I’m not only hooked on traveling, I’m hooked on watching travel programs on television.
I’m not talking about the shows that are trying to get you to book a vacation with the sponsor, but the real behind the scenes, genuine and authentic versions.
There’s been a great series over the past couple of years called ‘Amazing Hotels – behind the front desk’. The concept behind the series is that a chef and a restaurant and hotel critic travel to various hotels around the world and actually work in them. Well, I say work in then but really, it’s a case of shadowing various members of staff in their day-to-day tasks. While this is happening, they gain insights into not only how those hotels work, but what the front-line workers think about the industry and the effect that tourism has on their lives.
They’ve featured huge spectacular hotels in Singapore and Dubai, safari lodges in Africa, small and very expensive hotels in remote parts of South America and very remote lodges in Iceland. Over the past two years they’ve visited a wide variety of extremely different locations. Without exception they’ve found that working in the hospitality and tourist industry has had a profound effect on the local workers and……….
This article first appeared in Northwest Florida Daily News on Sunday, June 25, 2017.
Studies recently have shown that as a nation we’re not taking the full number of vacation days to which we’re entitled.
Judging by the number of cars on U.S. Highway 98 and along County Road 30A, you’d think that the world and his wife were on vacation and that they’d chosen to visit this particular paradise. It’s really good that so many people decide to share their vacation time with us.
However, all is not rosy with the state of U.S. vacations.
Studies recently have shown that as a nation we’re not taking the full number of vacation days to which we’re entitled. According to the U.S. Travel Association’s Project: Time Off, the average number of days vacation we receive is 22.6. Between 1976 and 2000 we took, on average, 20.3 of those days. Last year we only took 16.8 days.
During the survey, 41.9 percent said that they weren’t going to take a single day of vacation this summer. Of course, that could mean that people intend to travel at other times, but the indications are that people are just not vacationing.
Things are even worse here in the South, where 44.7 percent said they weren’t intending to take a summer vacation. That number was even higher among women (51.5 percent) and younger folks.
Why are we doing this? Apparently the number of people saying they can’t afford a vacation has dropped considerably. Most respondents to the various surveys indicate that they don’t feel they can be away from work, or no one else can do their job. This increases among Millennials, and particularly Millennial women, 46 percent of whom think it’s good for their bosses to see them as “work martyrs”.
Having run a number of companies over the years, this seems counterintuitive. Every good manager recognizes that a rested and refreshed worker is more productive than someone who is tired and burned out. It’s also a sign of a good manager that they organize their work life to ensure that the company can operate without them for at least a short time.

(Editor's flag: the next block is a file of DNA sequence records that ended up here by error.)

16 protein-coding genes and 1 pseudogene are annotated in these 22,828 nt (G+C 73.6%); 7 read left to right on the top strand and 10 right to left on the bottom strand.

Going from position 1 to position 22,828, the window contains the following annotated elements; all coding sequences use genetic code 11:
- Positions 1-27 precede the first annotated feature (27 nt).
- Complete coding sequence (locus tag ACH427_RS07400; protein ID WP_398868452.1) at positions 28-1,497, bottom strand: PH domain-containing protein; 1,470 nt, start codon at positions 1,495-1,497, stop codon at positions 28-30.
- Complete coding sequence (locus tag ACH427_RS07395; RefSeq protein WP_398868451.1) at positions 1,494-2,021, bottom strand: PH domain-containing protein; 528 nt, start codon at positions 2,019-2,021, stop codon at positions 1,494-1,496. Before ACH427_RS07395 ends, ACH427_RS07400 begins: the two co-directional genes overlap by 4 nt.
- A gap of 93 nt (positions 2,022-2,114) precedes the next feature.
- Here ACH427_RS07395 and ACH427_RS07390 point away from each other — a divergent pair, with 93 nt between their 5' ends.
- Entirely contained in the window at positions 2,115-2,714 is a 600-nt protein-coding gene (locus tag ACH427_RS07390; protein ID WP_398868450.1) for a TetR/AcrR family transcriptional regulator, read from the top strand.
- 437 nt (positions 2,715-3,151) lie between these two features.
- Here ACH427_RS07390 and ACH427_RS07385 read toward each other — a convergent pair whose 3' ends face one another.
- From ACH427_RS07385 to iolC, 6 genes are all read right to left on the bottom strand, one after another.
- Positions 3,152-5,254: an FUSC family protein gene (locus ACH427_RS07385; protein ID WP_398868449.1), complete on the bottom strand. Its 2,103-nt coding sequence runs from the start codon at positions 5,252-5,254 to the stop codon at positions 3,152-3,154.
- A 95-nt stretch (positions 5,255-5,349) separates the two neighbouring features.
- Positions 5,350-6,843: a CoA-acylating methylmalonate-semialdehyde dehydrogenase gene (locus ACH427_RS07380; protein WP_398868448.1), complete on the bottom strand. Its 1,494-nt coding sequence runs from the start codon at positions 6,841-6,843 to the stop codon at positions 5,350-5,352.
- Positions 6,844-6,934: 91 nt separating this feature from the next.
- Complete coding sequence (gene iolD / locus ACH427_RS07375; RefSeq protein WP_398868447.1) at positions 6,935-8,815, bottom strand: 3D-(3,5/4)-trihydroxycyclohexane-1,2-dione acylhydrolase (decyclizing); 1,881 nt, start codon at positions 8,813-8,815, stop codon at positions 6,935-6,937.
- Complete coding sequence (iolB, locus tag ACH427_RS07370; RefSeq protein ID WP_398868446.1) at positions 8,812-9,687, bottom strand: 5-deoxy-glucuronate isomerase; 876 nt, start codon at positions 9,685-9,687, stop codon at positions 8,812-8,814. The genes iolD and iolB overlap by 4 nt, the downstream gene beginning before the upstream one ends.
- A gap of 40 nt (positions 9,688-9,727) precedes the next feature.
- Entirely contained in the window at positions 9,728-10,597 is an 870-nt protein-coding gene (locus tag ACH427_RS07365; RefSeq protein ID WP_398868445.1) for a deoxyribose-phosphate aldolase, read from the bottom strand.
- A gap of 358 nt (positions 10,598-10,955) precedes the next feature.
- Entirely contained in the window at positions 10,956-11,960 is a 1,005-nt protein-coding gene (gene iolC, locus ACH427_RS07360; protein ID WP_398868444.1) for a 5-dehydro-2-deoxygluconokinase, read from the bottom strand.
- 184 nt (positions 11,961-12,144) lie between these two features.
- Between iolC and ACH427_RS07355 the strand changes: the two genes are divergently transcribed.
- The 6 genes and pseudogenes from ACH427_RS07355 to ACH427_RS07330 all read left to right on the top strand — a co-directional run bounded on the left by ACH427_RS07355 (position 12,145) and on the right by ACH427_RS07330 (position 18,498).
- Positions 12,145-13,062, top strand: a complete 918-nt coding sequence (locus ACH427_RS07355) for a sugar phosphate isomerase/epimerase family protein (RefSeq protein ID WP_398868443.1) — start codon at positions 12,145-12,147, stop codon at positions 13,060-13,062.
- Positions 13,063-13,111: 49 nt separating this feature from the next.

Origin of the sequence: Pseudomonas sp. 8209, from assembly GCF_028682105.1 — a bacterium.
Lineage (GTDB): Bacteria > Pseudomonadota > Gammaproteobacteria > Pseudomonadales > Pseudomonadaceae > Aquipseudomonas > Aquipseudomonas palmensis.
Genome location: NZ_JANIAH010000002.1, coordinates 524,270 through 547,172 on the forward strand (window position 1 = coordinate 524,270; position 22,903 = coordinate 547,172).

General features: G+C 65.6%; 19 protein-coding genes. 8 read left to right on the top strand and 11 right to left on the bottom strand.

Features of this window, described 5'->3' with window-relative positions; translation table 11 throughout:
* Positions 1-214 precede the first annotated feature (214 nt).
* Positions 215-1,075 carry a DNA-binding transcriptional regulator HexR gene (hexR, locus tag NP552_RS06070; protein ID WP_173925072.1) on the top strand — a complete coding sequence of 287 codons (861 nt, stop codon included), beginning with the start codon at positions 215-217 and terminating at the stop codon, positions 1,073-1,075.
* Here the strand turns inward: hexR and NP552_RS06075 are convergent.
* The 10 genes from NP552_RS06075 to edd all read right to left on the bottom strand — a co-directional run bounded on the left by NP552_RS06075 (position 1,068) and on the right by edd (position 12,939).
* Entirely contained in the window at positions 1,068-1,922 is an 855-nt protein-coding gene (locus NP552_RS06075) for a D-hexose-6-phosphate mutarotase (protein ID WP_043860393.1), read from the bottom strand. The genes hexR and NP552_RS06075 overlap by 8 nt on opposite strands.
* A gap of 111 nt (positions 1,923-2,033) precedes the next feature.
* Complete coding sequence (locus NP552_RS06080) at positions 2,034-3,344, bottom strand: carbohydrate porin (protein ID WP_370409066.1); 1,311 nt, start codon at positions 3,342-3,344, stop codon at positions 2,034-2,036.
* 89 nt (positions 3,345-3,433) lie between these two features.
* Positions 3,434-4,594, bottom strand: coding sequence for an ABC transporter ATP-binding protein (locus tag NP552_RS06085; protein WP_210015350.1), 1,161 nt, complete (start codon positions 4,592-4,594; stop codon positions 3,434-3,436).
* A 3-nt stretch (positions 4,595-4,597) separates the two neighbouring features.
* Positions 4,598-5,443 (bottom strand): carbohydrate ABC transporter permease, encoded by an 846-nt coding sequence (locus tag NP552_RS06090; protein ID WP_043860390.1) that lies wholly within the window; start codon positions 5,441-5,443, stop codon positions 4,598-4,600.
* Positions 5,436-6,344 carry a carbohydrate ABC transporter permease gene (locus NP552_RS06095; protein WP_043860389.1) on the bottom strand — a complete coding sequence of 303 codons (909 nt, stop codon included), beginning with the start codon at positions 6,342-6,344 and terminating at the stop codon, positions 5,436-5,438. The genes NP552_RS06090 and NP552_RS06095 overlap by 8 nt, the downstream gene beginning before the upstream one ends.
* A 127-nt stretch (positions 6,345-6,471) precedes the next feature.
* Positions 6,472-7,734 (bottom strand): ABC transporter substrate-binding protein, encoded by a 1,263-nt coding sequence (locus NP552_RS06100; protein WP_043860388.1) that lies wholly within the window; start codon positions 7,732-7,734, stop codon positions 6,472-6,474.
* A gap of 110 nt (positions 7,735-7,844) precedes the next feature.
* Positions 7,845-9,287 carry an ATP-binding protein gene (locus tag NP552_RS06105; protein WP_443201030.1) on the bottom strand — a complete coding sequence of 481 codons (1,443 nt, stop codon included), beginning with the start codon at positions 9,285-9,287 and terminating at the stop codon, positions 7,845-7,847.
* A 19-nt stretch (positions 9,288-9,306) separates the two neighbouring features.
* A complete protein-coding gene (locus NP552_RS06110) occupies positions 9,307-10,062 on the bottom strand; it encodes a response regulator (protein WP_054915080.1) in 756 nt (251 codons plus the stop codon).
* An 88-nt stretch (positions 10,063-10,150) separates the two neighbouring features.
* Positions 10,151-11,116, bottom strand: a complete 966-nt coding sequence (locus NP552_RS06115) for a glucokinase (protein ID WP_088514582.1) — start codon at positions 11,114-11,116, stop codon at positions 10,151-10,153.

But this is a column about tourism, not business practices. The simple fact is that the country needs people to take vacations. One in 18 U.S. jobs is directly or indirectly involved in the tourism industry — that’s 7.6 million jobs. The accommodations and food service sectors each employ 1.9 million people. Here on the Gulf Coast, in Okaloosa County alone, it’s estimated that 32,405 were employed in the tourism industry in 2015. Direct spending by tourists brought in $2.9 billion, and the tourist-generated tax revenue (bed tax, sales tax, etc.) was $554.1 million in 2015 — and it’s increased since then.
There are indications that international tourism into the U.S. may be down this year (see last week’s column), so domestic travel is more important than ever. Obviously it’s good for your health to take vacation. It’s good for your family, too. However, given the benefits to jobs and the economy — especially here on the Gulf Coast — I’d say it’s your patriotic duty to vacation.
Talk to your friends and family and persuade them to visit us here. Share a little sunshine.
Martin Owen is an independent consultant to the tourism industry and owner of Owen Organization in Shalimar. Readers can email questions to firstname.lastname@example.org.
The following article was published in the Northwest Florida Daily News on Sunday, May 28, 2017.
A few people have told me that they read the Talking Tourism column each week, but are a little puzzled by my references to Millennials, Boomers and Zoomers. Fair comment, so I’ll try to explain.
Much as we like to think we’re all the same in our outlooks and approach to traveling, we’re not. There are all sorts of influences on our opinions, but for those of us in tourism and hospitality marketing, we have to make a few generalizations. One of the easiest ways is by dividing the travelers into generations as it’s been found that’s a pretty accurate way to predict how people will behave, what their likes and dislikes are, and how we can best appeal to them. Obviously, the lines between the generations are blurred and, of course, it’s dangerous to overgeneralize how people behave. If you Google the subject you’ll be overwhelmed by academic and not-so-learned opinions.